Raytheon’s XOS 2 robotic exoskeleton nabs top innovation nod
Hydraulic powered suit takes assisted step closer to Iron Man status
Raytheon’s second-generation exoskeleton (XOS 2), essentially a wearable robotics suit, has been named one of the Best Inventions of 2010 by Time Magazine. The suit was unveiled for the first time in September during an event at the company’s Salt Lake City research facility. XOS 2 is lighter, stronger and faster than its predecessor, yet it uses 50 percent less power, and its new design makes it more resistant to the environment.
The wearable robotics suit is being designed to help with the logistics challenges faced by the military both in and out of theater. Repetitive heavy lifting can lead to injuries, orthopedic injuries in particular. The XOS 2 does the lifting for its operator, reducing both strain and exertion. It also does the work faster. One operator in an exoskeleton suit can do the work of two to three soldiers. Deploying exoskeletons would allow military personnel to be reassigned to more strategic tasks.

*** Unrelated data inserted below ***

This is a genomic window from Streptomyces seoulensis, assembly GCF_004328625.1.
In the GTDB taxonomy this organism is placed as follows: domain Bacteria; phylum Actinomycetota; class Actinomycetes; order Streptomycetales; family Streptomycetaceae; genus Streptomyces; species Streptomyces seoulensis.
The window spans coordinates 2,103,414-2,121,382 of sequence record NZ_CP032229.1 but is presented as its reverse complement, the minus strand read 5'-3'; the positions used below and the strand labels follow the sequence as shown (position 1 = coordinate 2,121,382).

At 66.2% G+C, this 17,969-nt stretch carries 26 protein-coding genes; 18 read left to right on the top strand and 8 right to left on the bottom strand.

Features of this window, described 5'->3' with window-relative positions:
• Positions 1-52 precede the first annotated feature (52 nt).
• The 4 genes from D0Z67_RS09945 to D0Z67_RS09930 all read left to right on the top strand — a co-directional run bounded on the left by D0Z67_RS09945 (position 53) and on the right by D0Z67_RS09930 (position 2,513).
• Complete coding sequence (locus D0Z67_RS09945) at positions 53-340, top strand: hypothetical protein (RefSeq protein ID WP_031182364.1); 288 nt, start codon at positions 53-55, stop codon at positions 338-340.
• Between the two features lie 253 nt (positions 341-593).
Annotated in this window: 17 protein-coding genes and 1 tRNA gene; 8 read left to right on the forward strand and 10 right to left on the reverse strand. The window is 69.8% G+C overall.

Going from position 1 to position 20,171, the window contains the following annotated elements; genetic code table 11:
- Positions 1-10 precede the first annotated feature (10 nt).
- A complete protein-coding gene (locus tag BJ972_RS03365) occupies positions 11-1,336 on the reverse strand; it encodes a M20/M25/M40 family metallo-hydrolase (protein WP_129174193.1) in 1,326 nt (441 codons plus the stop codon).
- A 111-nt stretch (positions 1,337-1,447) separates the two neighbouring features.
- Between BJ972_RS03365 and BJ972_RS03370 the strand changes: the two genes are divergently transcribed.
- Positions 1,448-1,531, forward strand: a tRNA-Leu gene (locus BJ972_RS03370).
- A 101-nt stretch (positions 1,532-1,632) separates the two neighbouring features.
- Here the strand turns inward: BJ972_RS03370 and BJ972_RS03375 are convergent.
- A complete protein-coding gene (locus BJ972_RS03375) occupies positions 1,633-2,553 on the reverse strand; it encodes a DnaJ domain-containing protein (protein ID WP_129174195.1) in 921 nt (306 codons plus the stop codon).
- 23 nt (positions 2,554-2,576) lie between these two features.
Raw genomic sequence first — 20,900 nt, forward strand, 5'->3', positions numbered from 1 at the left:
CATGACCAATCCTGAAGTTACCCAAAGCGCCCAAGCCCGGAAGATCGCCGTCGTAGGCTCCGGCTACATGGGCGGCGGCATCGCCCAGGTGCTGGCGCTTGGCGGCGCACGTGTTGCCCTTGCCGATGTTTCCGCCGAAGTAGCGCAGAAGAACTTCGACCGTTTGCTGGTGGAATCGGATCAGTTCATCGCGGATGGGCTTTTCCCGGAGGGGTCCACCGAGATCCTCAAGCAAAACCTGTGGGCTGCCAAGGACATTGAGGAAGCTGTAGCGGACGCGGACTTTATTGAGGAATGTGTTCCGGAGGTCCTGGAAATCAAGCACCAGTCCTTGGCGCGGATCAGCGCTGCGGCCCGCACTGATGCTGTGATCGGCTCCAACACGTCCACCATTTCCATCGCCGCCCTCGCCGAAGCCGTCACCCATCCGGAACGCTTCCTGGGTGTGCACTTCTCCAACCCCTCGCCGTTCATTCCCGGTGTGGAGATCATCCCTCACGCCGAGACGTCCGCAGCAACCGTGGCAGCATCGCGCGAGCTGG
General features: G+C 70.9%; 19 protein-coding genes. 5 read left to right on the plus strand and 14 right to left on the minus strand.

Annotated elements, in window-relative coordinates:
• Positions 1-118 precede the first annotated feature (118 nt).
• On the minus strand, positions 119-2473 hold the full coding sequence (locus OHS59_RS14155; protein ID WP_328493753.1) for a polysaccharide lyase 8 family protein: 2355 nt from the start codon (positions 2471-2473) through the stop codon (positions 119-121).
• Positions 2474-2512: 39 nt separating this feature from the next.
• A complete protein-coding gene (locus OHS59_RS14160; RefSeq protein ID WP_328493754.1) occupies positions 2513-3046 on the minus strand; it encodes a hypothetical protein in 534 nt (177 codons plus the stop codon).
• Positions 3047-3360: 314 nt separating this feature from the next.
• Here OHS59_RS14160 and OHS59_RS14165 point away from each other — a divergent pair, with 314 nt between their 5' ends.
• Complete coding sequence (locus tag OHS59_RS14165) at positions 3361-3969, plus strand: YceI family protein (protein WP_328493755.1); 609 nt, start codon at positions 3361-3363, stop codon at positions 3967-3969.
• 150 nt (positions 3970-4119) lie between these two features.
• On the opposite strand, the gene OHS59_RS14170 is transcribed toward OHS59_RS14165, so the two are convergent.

The suit is built from a combination of structures, sensors, actuators and controllers, and it is powered by high pressure hydraulics. It enables its wearer to lift 200 pounds several hundred times without tiring and repeatedly punch through three inches of wood. Yet, the suit, which was developed for the U.S. Army, is also agile enough to let its wearer kick a soccer ball, punch a speed bag or climb stairs and ramps.